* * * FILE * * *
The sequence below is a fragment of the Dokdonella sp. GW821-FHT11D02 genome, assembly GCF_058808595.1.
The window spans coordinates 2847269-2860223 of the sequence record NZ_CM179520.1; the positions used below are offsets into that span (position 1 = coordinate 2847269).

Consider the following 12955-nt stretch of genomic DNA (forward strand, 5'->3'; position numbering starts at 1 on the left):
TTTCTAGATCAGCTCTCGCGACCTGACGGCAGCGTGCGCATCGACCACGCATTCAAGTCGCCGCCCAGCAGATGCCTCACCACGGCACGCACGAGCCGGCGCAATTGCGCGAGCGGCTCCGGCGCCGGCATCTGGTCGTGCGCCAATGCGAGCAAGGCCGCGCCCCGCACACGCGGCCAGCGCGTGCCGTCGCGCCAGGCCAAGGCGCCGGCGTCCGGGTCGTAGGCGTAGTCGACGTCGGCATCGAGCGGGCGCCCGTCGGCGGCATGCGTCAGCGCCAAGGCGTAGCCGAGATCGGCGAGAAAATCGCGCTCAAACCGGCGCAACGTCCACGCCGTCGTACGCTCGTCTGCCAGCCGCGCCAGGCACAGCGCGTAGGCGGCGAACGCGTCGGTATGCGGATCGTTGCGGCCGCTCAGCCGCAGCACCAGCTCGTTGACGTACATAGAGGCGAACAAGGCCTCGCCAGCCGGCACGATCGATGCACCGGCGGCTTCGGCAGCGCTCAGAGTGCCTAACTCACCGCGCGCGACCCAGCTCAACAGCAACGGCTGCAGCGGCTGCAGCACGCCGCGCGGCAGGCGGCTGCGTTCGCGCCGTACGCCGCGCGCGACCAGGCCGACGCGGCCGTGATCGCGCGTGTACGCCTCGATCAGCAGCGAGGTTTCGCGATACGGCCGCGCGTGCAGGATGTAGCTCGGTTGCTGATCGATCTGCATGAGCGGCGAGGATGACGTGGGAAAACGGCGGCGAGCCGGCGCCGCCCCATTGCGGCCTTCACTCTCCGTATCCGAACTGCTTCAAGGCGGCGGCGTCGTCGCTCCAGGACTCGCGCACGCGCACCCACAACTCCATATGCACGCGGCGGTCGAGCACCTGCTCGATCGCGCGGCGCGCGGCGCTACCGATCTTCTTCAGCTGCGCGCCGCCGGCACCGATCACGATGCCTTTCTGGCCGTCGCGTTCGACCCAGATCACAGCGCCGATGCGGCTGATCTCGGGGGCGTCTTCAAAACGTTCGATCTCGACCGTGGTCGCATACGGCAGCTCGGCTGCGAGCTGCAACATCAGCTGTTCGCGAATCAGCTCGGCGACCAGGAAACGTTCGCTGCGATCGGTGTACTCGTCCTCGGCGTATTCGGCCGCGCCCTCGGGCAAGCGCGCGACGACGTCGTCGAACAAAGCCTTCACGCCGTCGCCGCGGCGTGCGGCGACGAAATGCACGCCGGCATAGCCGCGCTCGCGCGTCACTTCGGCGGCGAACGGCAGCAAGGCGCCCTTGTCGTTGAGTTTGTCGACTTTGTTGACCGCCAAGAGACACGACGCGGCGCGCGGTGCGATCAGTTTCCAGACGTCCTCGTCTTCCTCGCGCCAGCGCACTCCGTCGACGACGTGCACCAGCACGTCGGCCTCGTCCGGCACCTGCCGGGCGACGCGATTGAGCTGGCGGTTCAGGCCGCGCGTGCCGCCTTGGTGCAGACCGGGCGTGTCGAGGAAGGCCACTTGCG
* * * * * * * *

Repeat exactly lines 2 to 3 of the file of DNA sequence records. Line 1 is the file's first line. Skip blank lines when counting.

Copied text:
The window spans coordinates 2847269-2860223 of the sequence record NZ_CM179520.1; the positions used below are offsets into that span (position 1 = coordinate 2847269).

Consider the following 12955-nt stretch of genomic DNA (forward strand, 5'->3'; position numbering starts at 1 on the left):